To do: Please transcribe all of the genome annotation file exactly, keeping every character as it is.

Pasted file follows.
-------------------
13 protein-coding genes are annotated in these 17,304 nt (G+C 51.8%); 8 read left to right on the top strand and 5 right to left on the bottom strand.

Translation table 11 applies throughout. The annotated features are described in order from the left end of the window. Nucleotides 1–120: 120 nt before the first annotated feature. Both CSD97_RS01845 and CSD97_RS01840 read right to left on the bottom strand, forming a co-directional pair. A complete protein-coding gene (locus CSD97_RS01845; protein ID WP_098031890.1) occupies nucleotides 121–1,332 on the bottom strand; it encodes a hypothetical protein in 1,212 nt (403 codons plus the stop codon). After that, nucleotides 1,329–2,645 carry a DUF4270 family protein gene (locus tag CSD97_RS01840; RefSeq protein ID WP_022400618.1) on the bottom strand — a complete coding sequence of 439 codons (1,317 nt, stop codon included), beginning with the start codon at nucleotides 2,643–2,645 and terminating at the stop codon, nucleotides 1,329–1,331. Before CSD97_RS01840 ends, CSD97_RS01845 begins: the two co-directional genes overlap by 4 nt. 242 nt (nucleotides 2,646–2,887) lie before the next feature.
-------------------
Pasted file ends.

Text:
13 protein-coding genes are annotated in these 17,304 nt (G+C 51.8%); 8 read left to right on the top strand and 5 right to left on the bottom strand.

Translation table 11 applies throughout. The annotated features are described in order from the left end of the window. Nucleotides 1–120: 120 nt before the first annotated feature. Both CSD97_RS01845 and CSD97_RS01840 read right to left on the bottom strand, forming a co-directional pair. A complete protein-coding gene (locus CSD97_RS01845; protein ID WP_098031890.1) occupies nucleotides 121–1,332 on the bottom strand; it encodes a hypothetical protein in 1,212 nt (403 codons plus the stop codon). After that, nucleotides 1,329–2,645 carry a DUF4270 family protein gene (locus tag CSD97_RS01840; RefSeq protein ID WP_022400618.1) on the bottom strand — a complete coding sequence of 439 codons (1,317 nt, stop codon included), beginning with the start codon at nucleotides 2,643–2,645 and terminating at the stop codon, nucleotides 1,329–1,331. Before CSD97_RS01840 ends, CSD97_RS01845 begins: the two co-directional genes overlap by 4 nt. 242 nt (nucleotides 2,646–2,887) lie before the next feature.